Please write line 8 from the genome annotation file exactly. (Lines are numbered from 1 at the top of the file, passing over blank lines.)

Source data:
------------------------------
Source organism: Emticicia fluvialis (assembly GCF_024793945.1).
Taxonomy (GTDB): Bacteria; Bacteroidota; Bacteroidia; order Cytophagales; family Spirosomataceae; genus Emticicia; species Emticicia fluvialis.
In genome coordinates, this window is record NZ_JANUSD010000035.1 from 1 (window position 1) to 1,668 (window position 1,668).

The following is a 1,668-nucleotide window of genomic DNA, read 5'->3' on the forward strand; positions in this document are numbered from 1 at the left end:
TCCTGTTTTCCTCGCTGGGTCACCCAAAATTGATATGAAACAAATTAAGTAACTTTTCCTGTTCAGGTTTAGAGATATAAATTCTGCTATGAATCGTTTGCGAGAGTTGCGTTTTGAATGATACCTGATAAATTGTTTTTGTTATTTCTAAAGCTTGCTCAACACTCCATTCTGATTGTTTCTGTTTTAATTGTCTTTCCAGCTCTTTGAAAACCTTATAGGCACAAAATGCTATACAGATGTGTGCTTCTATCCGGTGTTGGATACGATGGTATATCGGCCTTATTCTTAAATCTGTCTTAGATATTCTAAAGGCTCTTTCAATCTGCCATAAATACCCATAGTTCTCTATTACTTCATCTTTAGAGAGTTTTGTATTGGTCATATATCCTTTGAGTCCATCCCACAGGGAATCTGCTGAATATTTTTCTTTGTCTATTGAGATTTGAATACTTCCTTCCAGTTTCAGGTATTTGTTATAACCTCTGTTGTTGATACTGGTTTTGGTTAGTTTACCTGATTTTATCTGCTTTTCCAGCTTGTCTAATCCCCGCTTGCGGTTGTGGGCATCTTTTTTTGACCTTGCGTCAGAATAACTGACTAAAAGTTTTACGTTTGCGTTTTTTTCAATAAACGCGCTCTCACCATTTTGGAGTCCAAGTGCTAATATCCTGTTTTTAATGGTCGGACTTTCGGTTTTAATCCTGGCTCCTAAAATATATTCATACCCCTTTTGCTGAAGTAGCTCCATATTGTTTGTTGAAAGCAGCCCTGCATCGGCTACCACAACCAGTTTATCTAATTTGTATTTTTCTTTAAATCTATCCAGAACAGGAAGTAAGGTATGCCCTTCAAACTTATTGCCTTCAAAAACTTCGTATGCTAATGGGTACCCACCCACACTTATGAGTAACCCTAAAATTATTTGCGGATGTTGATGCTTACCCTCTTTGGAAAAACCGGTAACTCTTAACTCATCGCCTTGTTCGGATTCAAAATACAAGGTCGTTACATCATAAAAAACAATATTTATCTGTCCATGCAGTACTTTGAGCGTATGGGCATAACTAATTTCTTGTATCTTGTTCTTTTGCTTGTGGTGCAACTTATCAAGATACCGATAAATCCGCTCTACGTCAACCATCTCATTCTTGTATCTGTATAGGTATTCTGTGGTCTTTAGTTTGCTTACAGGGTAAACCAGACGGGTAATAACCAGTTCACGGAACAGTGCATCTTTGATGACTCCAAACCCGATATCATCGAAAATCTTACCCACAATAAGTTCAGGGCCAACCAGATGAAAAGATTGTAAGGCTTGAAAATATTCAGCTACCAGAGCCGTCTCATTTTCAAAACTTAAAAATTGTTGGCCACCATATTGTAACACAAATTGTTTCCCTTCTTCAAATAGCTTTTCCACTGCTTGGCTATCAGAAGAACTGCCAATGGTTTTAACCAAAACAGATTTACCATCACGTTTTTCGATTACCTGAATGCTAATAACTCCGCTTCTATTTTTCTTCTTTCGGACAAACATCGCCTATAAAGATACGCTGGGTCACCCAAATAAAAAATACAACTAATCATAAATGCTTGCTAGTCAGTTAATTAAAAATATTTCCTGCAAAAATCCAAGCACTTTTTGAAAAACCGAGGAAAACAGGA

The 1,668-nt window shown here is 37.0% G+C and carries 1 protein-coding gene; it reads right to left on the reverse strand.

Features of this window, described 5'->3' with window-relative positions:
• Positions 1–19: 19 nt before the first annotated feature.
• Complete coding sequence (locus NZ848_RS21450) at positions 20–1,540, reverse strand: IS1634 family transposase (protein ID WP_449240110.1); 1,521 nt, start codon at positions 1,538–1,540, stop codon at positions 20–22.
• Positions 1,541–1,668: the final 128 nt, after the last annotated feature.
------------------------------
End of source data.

• Positions 1–19: 19 nt before the first annotated feature.